8. Prepare a binding list. On the list include author, title, and call number of each item. Indicate the total number of items, copies of items, and date sent. File one copy for your own records and send a duplicate copy to the binder in one box of the order.
  9. Divide materiali for binding according to type (this may not be required by some binders). Books and serials should be separated.
  10. Pack all items and label booces. Be careful in packing to ensure that no shifting occurs. Some binders supply their own boxes and shipping labels.
  11. Notify bindery of impending shipment. Indicate the number of boxes in shipment, number of books, date of shipment, and shipment method. Notify binder of any "Rush" items. Some binders will pick up and deliver.

Receiving material from bindery
When a shipment returns from the bindery:

  1. Unpack the boxes.
  2. Check items received against packing slip and verify receipt of all items. Any items not received are noted on the packing slip and the bindery should be notified.
  3. Check invoice against packing slip and original order.
  4. Check each item against bindery form to ascertain if it has been bound according to specifications (colour, lettering, correct author, title, and call number). Check for faulty workmanship.
  5. Remove book cards, pockets, or other records from bindery files. Discharge items from "Bindery".
  6. Reapply book cards, pockets, and barcode labels. Replace dust jackets.
  7. Replace marks of library ownership.
  8. Put call number labels on the spine if not done by the binder.
  9. Reshelve books.

Sometimes items are returned unbound. The bindery may have returned the item because: the volume is incomplete; the physical condition of the paper may make rebinding impossible; and unusual or extra binding process may be required that will incur extra charges above the usual rate.

Binding serials and special materials
Preparing serials for binding is slightly more complicated than handling books. Only complete sets or volumes should be sent to the bindery. It is very important to check sets and make sure that they are in the proper order. The contents of individual issues should also be checked to make sure that pages are not missing. The volume or year must be complete and in nearly perfect condition for binding. Replacement issues and pages should be requested to fill in any gaps in a serial.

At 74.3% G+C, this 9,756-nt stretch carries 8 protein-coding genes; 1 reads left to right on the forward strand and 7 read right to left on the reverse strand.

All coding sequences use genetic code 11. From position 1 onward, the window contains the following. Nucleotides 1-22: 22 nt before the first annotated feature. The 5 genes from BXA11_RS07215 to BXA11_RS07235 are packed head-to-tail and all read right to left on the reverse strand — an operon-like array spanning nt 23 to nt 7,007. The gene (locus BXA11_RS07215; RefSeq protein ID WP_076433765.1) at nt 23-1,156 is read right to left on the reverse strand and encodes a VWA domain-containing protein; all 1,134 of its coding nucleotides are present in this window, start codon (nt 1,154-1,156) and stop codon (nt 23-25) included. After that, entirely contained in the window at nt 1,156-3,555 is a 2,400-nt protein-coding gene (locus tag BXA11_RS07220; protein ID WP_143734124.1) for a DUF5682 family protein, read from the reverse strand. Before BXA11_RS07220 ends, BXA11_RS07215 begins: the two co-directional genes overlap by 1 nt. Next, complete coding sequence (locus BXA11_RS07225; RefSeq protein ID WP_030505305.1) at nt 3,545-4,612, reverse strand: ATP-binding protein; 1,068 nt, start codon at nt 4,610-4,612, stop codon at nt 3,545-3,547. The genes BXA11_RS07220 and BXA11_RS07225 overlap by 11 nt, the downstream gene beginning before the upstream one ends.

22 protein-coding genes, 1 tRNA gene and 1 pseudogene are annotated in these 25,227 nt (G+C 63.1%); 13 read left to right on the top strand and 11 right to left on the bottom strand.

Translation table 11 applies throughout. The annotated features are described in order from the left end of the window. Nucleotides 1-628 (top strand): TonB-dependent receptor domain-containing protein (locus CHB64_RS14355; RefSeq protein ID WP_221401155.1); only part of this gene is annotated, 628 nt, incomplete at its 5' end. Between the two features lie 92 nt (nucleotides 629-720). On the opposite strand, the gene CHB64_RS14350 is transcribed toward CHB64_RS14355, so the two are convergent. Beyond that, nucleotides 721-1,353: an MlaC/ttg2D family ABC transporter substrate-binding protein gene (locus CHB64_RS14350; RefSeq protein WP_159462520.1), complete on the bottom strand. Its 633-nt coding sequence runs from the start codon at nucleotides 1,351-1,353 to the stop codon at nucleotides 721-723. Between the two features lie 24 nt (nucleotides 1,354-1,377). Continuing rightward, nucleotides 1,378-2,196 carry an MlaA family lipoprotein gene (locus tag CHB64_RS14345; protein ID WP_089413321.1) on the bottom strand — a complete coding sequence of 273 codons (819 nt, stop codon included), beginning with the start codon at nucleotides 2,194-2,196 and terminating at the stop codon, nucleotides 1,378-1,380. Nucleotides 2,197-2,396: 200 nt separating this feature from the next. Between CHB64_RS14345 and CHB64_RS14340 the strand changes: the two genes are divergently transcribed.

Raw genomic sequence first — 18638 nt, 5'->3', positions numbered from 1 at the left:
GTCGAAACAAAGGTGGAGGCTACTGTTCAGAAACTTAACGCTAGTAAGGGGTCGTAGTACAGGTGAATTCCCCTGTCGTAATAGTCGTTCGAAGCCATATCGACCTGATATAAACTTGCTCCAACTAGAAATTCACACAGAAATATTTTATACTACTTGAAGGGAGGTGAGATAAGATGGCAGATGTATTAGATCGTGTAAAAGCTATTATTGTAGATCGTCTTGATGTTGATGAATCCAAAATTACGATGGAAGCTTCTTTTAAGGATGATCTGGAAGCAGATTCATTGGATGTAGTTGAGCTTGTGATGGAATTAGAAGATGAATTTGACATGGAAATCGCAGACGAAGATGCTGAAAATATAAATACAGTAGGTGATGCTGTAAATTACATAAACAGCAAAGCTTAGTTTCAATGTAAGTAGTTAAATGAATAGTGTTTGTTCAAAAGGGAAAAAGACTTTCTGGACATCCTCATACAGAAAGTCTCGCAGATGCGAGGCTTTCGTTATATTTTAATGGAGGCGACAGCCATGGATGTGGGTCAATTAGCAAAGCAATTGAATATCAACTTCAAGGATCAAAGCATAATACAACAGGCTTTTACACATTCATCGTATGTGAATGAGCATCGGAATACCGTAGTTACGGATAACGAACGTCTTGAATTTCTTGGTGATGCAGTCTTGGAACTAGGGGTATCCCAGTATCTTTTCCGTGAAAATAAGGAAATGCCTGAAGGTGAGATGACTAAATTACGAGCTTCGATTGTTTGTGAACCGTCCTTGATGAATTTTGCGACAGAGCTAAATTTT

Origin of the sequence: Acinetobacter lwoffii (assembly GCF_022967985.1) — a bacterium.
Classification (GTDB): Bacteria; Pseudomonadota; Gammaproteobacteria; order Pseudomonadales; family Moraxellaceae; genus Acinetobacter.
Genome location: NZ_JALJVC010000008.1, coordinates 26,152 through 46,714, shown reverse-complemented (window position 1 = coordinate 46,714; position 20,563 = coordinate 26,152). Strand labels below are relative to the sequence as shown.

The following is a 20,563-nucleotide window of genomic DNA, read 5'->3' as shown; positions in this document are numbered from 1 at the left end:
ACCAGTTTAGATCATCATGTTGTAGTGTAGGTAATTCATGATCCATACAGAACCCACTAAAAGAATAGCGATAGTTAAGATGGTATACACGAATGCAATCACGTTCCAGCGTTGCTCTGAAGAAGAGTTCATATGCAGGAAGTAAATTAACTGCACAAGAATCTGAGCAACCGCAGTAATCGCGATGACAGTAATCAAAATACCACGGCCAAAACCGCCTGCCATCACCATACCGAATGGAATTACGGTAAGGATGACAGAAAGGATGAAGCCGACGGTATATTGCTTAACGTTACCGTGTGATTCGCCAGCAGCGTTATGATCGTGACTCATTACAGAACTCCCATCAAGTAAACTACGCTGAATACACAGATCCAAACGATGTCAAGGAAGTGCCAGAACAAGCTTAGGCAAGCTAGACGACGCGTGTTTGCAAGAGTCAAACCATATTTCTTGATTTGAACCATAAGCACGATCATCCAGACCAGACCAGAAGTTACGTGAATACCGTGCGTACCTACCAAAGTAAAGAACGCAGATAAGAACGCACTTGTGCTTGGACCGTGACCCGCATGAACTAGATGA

Pamphlets are typically not sent out for binding. These materials have a limited life and lose their usefulness in a short time. Pamphlet covers or boxes can be purchased and applied in house.

In some cases books may be too brittle to bind, incomplete, or rare and requiring extensive treatment at a later date. An option for these materials is the marginal materials case (or phase box), a simple enclosure designed to provide stable security to damaged materials on the shelf.

Additional references
Merrill-Oldham, Jan and Parisi, Paul. Guide to the Library Binding Institute standard for library binding. Chicago : American Library Association, 1990.

Websites on binding
Cornell University Library. Preservation Department. Guidelines for the shortening of binders' titles.
The standard commercial binding cost premium for lines of lettering in excess of seven is 20 cents per line. It is therefore important that titles, inclusive of volume numbers, months, years, etc., should be confined to a maximum of seven lines. In order to minimize reader confusion, a consistent method for reducing title length based upon normal forms of citation should be used.

Preservation Directorate. Library of Congress. Leather dressing.
Short handout on the care of leather bindings and warnings about the use of leather dressings.

Preservation Directorate. Library of Congress. Packaging the American word: a survey of 19th and early 20th century American publishers' bindings in the general collections of the Library of Congress.
In 1996, a random sample was drawn from the Library's database of books published between 1830 and 1914 by six prominent American publishing houses. The purpose was to examine the condition of these materials with emphasis on the preservation of publishers' cloth bindings. It is hoped that this survey and its results will help to raise awareness of the value of original publishers' bindings and assist in determining how well the Library of Congress is caring for this population of books.

Preservation Directorate. Library of Congress. Library binding institute members--1998.
A list of the 1998 Library Binding Institute members.

Roberts, Matt T., and Etherington, Don. Bookbinding and the conservation of books: a dictionary of descriptive terminology
Provides definitions and explanations, as well as the biographical vignettes.